Is Your Search Marketing Career Optimized? – SMX East 2012
Last session of the day, folks. And what better way to wrap it up then to talk about a different type of optimization – optimizing your search marketing career. With more and more people choosing search marketing as their livelihood, I bet lost of people have questions about how to excel in their field. This is what the session aims to tackle. You can mine tidbits from this session at #24B on Twitter.
Up first is Chris Taylor of Onward Search. First, the recession is long over in digital marketing. We are in a supply-restrained market. Digital marketers have the upper hand.
Between $60 and $100,000 is the mid-level position salary: SEM managers, SEO managers, Web analytics managers – these roles have hands-on plus strategic skill sets. SEO directors in New York are making top end $120,000 to $140,000.
He is suggesting that employers move very quickly, because we are in a talent-constrained market. One to two interviews should suffice. Don’t leave an offer out on the table for more than two weeks.
Negotiation tactics for salary:
- Consider multiple opportunities.
- Play hard to get.
- Know your market value and be realistic.
- It’s not just about the money. Negotiate other things you want if the salary is not as much as you want – working from home, additional vaca time, etc.
- It’s a marathon, not a sprint.
Hamid Saify (@HamidSaify) of Deutsch LA is up next. He is talking about hitting that goal in your career and then thinking, what’s next? He is going to talk about why certain people advance and the psychology of it all.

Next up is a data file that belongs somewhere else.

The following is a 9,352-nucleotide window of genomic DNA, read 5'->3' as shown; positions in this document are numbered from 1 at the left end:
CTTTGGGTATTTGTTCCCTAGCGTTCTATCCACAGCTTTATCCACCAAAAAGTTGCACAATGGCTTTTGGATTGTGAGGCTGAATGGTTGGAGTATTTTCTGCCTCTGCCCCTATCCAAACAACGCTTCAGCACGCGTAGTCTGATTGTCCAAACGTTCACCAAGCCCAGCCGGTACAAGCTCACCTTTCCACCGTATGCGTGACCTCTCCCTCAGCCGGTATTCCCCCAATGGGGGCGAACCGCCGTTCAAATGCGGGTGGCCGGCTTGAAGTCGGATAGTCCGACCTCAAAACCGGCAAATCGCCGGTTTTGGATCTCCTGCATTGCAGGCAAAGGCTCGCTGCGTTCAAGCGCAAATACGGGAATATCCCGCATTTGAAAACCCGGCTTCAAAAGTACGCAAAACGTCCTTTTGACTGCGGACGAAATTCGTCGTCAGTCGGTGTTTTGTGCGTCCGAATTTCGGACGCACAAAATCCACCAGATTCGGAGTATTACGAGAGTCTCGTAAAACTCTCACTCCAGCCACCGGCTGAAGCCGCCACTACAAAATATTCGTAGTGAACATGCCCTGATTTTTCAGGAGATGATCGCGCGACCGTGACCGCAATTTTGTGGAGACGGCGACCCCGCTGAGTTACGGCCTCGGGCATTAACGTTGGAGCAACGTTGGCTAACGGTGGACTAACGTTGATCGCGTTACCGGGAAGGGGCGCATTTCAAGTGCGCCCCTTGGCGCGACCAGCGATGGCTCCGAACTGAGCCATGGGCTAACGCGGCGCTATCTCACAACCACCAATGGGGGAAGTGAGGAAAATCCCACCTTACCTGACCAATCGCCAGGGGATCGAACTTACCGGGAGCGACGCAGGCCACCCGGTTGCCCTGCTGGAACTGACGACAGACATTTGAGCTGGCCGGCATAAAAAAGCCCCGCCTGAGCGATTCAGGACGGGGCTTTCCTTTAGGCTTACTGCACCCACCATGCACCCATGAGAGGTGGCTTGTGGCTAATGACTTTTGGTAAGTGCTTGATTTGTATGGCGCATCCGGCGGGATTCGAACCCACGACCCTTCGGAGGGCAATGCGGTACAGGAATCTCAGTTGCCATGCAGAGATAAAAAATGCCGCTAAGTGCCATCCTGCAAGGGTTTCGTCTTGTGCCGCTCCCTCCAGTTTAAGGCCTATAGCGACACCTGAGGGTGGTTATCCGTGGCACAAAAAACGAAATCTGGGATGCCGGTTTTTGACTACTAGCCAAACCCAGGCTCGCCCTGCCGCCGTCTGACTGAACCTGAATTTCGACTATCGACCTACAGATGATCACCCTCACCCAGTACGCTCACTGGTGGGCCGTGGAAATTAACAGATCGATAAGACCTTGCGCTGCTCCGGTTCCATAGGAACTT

He says one-third of people are thinking about leaving their job by the end of the year and shows this video:
- Be likeable. Don’t rub people the wrong way. Don’t be abrasive.
- Be confident. A lot of people have to work at this. The way you own your subject matter, the way you carry yourself. Show that you have interests in things outside search.
- Become a better communicator. This is key in terms of progression.
- Be political but don’t be obvious (AKA kiss up). Rub elbows with the right people. Do something for your boss. Not superficially, but get to know them.
- Dump search for a while. He looks for smart people, not the best search marketers. Search is still a young industry; most CEOs and CMOs have a broad background outside of search. It will be a dangerous time when the CEOs and CMOs only have a search marketing background.
- Do things unrelated to your job. Help out when and where you can. Go above and beyond.
- Move around as appropriate. Those who are fresh out of college usually only stay for a year or so, and he encourages it. You don’t always want to be the “new college grad.”
- Have ambassadors who will be saying great things about you internally or in your network.
- When it comes down to reviews, about a month before, make sure you do something awesome. Recency wins.
- Think big picture. Spread yourself out and think about how search plays into the bigger picture.
- Disconnect. You need it to have balance and to the best you can.